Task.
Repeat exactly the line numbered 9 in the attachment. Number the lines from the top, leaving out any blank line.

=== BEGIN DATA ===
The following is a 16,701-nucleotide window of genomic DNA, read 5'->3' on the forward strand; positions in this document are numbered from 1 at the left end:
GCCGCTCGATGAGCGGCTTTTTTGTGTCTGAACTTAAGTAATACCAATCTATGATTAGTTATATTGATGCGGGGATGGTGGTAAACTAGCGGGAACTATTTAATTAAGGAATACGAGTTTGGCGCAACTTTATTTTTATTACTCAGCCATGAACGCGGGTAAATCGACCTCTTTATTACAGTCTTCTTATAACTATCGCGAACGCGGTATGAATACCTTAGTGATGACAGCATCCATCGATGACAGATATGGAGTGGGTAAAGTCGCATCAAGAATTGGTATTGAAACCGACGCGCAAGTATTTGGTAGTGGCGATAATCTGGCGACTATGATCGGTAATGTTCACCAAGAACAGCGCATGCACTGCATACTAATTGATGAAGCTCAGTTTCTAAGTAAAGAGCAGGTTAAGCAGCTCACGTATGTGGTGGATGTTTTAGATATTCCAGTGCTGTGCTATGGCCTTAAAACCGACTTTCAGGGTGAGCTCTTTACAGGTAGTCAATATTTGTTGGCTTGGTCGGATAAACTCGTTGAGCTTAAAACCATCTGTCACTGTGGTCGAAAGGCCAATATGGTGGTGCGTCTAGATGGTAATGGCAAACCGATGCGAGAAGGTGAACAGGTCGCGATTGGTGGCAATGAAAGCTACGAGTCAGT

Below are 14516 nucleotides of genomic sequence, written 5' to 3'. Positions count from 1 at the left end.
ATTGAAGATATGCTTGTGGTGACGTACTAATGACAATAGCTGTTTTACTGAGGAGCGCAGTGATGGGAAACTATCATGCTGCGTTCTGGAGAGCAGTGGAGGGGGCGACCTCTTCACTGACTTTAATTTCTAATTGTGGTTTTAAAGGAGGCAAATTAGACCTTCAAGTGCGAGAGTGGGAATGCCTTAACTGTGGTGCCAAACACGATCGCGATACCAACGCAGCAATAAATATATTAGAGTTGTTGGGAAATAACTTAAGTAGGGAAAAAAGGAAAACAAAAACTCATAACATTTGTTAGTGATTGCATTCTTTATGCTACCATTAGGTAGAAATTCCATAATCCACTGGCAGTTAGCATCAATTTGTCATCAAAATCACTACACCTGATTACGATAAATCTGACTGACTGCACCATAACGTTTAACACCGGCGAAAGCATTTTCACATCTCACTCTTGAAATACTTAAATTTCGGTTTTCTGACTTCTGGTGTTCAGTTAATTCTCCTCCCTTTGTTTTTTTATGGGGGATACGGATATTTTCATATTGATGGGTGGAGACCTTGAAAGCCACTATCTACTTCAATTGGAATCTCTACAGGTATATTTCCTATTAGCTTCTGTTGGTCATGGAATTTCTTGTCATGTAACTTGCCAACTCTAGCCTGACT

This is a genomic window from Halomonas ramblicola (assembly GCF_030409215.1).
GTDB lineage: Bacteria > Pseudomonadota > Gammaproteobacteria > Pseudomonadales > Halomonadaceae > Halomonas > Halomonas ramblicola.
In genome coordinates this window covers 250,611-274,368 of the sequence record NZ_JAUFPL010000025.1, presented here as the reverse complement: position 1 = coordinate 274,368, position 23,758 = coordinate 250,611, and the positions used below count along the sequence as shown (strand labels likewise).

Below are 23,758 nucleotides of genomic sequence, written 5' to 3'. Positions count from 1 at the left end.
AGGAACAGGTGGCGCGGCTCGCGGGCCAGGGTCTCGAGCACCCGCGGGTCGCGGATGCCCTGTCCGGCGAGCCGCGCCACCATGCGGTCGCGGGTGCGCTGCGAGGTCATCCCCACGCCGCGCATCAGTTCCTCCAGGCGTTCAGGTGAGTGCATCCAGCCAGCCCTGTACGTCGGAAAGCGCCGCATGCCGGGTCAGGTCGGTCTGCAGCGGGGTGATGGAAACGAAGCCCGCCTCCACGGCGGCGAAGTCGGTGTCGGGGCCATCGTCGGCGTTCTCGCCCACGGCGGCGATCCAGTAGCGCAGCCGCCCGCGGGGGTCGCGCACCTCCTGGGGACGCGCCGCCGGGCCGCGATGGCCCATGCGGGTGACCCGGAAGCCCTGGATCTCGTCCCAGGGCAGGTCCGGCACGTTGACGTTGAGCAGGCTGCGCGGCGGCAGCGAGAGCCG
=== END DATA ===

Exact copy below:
AGGAACAGGTGGCGCGGCTCGCGGGCCAGGGTCTCGAGCACCCGCGGGTCGCGGATGCCCTGTCCGGCGAGCCGCGCCACCATGCGGTCGCGGGTGCGCTGCGAGGTCATCCCCACGCCGCGCATCAGTTCCTCCAGGCGTTCAGGTGAGTGCATCCAGCCAGCCCTGTACGTCGGAAAGCGCCGCATGCCGGGTCAGGTCGGTCTGCAGCGGGGTGATGGAAACGAAGCCCGCCTCCACGGCGGCGAAGTCGGTGTCGGGGCCATCGTCGGCGTTCTCGCCCACGGCGGCGATCCAGTAGCGCAGCCGCCCGCGGGGGTCGCGCACCTCCTGGGGACGCGCCGCCGGGCCGCGATGGCCCATGCGGGTGACCCGGAAGCCCTGGATCTCGTCCCAGGGCAGGTCCGGCACGTTGACGTTGAGCAGGCTGCGCGGCGGCAGCGAGAGCCG